Cut it Yourself

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 I usually get my Christmas Tree in the parking lot of the bagel store near my house. The Boy Scouts set up shop there every year, and for $30 I get a lovely tree,  no questions asked. Then I transport the tree to my house, about four minutes away. My children go insane. It’s always a satisfying experience.

Still,  a few years back I found myself questioning my satisfaction. Was I really as happy with my tree as I thought I was?  All of this questioning I finally reduced to the mental shorthand I use to solve knotty New England questions: WWWD – What Would Willem Do?

In this case, I had to think that Willem Lang would drive out alone into the woods with  a bunch of tools, tramp through the snow and drag his own tree back to his house in East Montpelier. Of course, that was out of the question for me. I mean, if you don’t own woods, how do you know which woods are usable woods? Even Robert Frost didn’t know for sure, which was why he wrote, "Whose woods these are I think I know."

But of course there was an answer: a cut-it-yourself tree farm. Now, I should have realized that the phrase "Cut It Yourself" has more than a little bit of attitude to it, but I didn’t. I drove down thirty minutes on the highway, and then down a long dirt road, where an older woman in a lime-green parka standing by a little shack gave me a hand saw and pointed me out into the snow and up over a big ridge.

Trudging through the snow, I passed hundreds of Christmas tree stumps, but it never dawned on me that of course these trees were taken first because they were nearest the shack.  When I finally found the one I wanted, I started sawing, but the first few pulls told me all I needed to know: the saw was dull as dishwater. But it was a long walk back to the shed, so I pulled extra hard, for twice as long as Willem would have needed to pull.

When the tree finally fell, I had to lay down in the snow for a few minutes, but it was Christmas time, so I eventually got back up, only to realize that if the shed was too far to walk for a sharper saw, it was way too far to drag a tree through two feet of snow.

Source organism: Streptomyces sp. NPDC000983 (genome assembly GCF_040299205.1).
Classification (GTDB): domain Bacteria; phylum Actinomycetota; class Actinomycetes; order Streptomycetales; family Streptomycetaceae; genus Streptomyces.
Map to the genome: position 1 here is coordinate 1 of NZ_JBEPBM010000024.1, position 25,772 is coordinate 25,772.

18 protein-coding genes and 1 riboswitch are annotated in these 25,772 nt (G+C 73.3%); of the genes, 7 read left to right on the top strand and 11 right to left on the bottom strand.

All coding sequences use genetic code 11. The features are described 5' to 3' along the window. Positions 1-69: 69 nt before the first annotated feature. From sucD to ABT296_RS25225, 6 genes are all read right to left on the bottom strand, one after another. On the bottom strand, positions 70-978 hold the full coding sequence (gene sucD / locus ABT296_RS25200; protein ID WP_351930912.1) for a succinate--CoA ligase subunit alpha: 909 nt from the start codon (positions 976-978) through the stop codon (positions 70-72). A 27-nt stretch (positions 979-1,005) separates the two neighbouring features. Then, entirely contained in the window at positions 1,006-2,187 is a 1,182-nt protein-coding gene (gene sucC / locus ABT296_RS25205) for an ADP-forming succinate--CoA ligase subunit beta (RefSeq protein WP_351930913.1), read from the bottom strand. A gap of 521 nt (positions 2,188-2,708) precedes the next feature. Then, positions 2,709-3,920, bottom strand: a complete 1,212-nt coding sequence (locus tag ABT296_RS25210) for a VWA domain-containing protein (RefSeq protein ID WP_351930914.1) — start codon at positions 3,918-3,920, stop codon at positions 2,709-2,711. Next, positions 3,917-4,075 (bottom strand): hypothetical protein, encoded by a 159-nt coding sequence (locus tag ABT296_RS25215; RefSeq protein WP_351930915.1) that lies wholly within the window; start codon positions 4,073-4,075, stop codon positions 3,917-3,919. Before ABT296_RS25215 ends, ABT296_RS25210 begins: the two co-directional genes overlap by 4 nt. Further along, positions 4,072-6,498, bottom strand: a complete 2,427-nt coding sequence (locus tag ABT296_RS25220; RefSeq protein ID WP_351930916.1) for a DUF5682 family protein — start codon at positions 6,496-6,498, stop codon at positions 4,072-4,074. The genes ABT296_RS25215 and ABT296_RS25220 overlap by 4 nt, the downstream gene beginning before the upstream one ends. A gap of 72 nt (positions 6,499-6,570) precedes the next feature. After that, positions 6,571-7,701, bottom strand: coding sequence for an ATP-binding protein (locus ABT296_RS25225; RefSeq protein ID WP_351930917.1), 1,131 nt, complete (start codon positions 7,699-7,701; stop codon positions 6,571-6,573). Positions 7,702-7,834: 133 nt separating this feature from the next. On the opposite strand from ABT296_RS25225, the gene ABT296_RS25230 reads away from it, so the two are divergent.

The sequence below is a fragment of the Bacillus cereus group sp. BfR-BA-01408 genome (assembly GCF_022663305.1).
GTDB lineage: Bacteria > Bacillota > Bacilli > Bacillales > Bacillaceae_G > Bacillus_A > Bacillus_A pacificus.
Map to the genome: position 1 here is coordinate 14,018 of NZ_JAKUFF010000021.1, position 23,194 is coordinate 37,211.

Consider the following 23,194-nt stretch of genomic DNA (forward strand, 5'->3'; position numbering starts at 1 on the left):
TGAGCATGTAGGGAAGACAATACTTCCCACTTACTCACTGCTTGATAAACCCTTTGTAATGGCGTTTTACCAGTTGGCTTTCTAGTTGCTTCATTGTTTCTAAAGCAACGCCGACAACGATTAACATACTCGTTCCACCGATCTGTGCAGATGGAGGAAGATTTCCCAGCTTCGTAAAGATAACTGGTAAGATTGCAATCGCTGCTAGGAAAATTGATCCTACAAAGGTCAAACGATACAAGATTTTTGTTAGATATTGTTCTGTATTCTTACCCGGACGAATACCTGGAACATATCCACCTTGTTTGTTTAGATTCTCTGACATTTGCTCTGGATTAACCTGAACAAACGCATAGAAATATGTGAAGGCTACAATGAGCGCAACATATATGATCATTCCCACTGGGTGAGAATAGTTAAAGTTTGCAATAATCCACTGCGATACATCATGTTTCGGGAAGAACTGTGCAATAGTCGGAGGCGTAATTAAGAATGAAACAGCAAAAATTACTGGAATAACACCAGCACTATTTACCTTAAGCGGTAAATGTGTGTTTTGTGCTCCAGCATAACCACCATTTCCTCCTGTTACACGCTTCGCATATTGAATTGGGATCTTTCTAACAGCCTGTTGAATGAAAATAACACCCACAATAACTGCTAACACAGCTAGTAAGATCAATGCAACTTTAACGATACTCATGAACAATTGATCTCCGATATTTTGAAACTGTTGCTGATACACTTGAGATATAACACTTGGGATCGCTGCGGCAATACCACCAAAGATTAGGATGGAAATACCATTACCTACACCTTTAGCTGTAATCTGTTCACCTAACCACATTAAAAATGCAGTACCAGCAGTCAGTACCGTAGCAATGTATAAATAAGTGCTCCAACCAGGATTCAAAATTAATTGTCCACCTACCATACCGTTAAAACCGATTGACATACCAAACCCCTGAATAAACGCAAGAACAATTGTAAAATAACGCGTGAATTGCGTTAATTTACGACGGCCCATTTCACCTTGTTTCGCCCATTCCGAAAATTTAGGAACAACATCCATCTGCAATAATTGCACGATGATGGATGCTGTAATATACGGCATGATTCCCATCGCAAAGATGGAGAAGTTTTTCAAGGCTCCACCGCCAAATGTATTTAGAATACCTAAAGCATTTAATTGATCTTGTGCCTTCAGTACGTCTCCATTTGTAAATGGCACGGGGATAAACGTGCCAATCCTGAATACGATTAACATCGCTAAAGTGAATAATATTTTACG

But  when I finally manhandled the thing up to the side of my car, the woman in the lime-green parka nodded at the size of it. "Thirty dollars," she said.

Now, it struck me as unfair that I’d pay the same for cutting my own as I would for a pre-cut tree at the bagel store, but I smiled and handed over the cash. "Where’s your twine," I asked.

"Twine?" she asked.

"Twine," I repeated.

"Ran out yesterday," the woman said, a little defensively.

"But I’m not going to be able to buy it without twine. I’m not going to be able to get it home. "

"Well, this is self-serve, you know," she said, turning grimly back to the shed, "and there’s no refunds after you cut."

And that was that. So I did the only thing I could: I used my belt and the shoe laces from a pair of sneakers in the trunk, and I fastened the thing to the roof as best I could. But just as I was about to pull out, the woman darted over to my window and handed me back a five-dollar bill. "For the twine," she said.

And then I did what I like to think Willem would have done: I told her Merry Christmas. And when the tree blew off on the Interstate somewhere just below Hinesburg, I did what I would have done: I never even slowed down, until I got to the parking lot at the bagel store, where they know me, and no questions are ever asked.

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